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How COVID-19 Magnifies Economic and Racial Disparities

Samantha Brown

Yesterday, April 25th, my 72 year old mother informed me that she would be returning to work as a home health aide for two elderly sisters in a nearby New Jersey suburb. Three weeks prior, another aide had tested positive for the coronavirus, and since then my mother had been home isolating. My response to her announcement was swift and pained, and I angrily sent her a litany of reasons why the risk was not worth the reward. But then, reward is not the right word. Reward implies something extra achieved, icing, the cherry; but for my mother, the risk was actually not worth the much needed income.

A couple days prior, the wealthy family in TriBeCa for which I babysit on weekends tried to offer my services to a family in quarantine upstate, mentioning how they are “going crazy with the kids,” and offering private transportation on their behalf. However, when she found out I had roommates, suddenly the need for me dried up. I was poor enough to posit risking my health in the name of another wealthy pal’s sanity, but like most of us poor folk, shared spaces are the only way I can afford to live in such an expensive metropolis. I was relieved to be relinquished from that request, but the experience left a bitter taste in my mouth.


I have often wondered what would have happened if, when I was displaced from my apartment this past October, I had no friends or family to take me in. Two weeks into lockdown, as I was walking from the grocery store around the corner, I observed a homeless man rustling through garbage, seemingly unaware of the biological threat that could be lingering anywhere. The moment begged the question: where do you shelter-in-place if you have no shelter? For many New Yorkers, the subway system has become a mobile home of sorts. Pictures and reports of unsanitary cars are rife with the homeless, feces, and urine. Since the MTA has rolled back its regularly scheduled train services, less available cars has only caused more crowded trains, leaving essential workers at risk. Governor Cuomo criticized the MTA’s initiative to sanitize every 72 hours, calling it inadequate, and the MTA is moving to criminalize homeless people living in train cars. While Mayor DeBlasio has promised to provide shelter, it is unclear how or where, and advocates for the homeless have suggested measures taken are not enough, asking that hotels open their doors to allow for safe social distancing. The blame seems to shift based on who you talk to, but no one has implemented solutions to a problem exacerbated by COVID-19.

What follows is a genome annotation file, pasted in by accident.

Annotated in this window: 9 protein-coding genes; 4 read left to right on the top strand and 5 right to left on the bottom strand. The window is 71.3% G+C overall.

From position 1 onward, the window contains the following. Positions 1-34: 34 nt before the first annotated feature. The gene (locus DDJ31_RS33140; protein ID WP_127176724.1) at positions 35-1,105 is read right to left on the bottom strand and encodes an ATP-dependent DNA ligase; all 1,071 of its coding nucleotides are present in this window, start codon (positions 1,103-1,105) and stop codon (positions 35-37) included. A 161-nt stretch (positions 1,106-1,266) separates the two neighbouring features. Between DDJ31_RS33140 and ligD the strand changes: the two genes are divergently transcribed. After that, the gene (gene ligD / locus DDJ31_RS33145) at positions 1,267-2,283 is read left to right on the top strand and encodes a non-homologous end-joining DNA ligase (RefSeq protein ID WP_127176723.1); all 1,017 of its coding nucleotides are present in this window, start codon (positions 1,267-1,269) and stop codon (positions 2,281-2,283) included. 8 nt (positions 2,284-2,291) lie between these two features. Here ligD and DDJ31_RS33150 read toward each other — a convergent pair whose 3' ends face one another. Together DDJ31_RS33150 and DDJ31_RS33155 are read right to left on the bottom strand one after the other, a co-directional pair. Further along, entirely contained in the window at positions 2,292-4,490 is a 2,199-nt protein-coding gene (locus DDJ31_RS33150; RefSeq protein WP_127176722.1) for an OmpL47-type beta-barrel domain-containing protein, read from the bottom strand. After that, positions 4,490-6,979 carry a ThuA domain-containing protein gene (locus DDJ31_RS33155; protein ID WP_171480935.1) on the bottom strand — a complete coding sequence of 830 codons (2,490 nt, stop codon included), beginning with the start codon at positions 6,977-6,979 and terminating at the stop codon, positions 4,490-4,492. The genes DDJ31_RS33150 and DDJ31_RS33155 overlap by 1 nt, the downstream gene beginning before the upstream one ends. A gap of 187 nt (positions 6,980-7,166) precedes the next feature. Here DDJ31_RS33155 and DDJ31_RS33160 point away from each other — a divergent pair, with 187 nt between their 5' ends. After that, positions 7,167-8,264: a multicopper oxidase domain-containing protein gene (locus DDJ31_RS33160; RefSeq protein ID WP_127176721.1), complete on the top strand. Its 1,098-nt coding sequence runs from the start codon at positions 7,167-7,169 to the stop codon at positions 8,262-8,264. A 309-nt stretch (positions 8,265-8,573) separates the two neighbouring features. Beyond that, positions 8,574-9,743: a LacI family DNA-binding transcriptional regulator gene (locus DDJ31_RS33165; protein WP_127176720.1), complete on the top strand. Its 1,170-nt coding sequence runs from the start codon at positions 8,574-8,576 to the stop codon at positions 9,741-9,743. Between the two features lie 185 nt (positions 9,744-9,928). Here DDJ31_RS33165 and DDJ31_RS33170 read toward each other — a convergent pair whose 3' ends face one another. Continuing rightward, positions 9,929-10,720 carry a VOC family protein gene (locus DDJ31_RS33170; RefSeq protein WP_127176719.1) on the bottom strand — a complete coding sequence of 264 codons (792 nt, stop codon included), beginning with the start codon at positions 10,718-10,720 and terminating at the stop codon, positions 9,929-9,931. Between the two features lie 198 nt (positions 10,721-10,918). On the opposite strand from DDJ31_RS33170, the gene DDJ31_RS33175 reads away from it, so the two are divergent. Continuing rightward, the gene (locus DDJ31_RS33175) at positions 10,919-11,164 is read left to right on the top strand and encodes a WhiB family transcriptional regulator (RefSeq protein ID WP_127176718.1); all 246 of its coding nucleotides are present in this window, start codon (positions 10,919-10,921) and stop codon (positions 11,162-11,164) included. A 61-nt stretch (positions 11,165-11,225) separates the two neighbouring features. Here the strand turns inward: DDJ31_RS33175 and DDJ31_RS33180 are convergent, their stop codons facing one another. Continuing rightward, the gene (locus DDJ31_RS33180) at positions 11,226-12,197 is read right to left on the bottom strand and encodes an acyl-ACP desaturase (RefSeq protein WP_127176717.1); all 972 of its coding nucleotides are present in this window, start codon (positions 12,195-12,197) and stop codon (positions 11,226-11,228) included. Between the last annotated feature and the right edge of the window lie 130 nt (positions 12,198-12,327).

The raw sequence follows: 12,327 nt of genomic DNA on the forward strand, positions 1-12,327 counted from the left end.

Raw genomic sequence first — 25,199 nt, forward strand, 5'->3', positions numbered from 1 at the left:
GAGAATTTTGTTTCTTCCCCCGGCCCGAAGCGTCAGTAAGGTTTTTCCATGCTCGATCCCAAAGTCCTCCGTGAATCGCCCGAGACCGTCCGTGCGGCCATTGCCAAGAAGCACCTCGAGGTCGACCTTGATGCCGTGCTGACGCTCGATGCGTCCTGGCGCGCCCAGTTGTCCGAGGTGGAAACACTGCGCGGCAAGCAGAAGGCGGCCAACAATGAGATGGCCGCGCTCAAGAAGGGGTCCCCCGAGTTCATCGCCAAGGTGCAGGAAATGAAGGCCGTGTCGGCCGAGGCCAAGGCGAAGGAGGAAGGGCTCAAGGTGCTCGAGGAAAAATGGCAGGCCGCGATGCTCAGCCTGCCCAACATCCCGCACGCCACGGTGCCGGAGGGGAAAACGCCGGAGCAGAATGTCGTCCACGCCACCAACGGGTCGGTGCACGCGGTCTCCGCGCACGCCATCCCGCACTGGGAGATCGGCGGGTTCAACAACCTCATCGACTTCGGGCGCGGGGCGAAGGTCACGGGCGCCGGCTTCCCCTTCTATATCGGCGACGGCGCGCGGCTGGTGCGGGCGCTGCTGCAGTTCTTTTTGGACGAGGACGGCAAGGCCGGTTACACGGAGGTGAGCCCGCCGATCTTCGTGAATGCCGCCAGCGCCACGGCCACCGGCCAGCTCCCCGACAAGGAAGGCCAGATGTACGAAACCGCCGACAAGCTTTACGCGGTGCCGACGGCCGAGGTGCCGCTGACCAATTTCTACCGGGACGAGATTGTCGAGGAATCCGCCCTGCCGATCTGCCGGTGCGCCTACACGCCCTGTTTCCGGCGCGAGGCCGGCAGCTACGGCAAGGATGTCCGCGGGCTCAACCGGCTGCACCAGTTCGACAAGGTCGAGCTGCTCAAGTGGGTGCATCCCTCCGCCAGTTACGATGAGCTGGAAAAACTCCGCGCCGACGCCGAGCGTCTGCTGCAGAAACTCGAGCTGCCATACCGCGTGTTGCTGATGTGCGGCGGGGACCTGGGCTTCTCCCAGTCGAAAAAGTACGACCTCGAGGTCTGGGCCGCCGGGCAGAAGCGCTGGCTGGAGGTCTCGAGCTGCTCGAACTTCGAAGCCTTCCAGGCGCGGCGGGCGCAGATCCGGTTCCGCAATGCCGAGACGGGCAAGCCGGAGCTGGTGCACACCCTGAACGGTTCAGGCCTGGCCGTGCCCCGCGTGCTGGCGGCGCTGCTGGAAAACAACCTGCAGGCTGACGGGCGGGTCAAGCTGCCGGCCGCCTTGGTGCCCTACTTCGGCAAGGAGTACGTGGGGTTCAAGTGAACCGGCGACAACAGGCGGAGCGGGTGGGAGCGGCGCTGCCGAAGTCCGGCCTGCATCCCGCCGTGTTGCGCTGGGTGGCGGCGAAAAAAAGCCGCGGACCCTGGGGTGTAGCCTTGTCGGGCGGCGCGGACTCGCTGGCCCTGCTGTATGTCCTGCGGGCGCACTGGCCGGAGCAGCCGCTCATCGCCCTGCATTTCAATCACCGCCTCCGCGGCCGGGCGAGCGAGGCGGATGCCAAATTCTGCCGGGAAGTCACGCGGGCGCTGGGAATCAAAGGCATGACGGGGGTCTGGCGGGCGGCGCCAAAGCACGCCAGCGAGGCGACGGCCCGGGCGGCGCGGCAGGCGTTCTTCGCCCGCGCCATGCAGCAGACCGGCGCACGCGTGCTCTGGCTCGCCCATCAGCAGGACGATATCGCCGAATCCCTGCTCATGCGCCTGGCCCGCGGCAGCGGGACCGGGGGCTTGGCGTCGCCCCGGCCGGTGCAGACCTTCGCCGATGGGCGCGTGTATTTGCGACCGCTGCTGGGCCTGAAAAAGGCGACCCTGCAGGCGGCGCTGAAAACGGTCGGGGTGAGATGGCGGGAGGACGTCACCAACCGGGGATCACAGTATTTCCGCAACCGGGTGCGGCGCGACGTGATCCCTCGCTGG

Meanwhile, black Americans make up the largest percent of COVID-19 deaths. America has a long legacy of exploiting people of color and racial bias in medicine, often their ailments minimized and are refused adequate care. New York City, which takes pride in being a “sanctuary city”, hides beneath its title systems of inequality that fails communities of color massively. And healthcare, on the practitioners part, seems to be optional for black patients. ABC News recently reported multiple cases of racial bias, citing one case where an asthmatic teacher in Brooklyn was denied care twice before being admitted for severe breathing issues. Despite being admitted on her third attempt, she died after having to be intubated for 30 days. Patients who die from COVID-19 are without friends or family in order to contain the contagion, a devastation for any family who loses a member. This is just one story of many, and recent statistics compiled from 36 states show that black Americans account for 28.4 percent of COVID-19-related deaths, compared to 10.7 percent attributed to whites. Blacks also make up 22 percent of the population living in poverty, compared to whites comprising 9 percent. Income and healthcare are inextricably linked, as are race and income, and while I hesitate to say these correlations are also causation, it is my experience they are.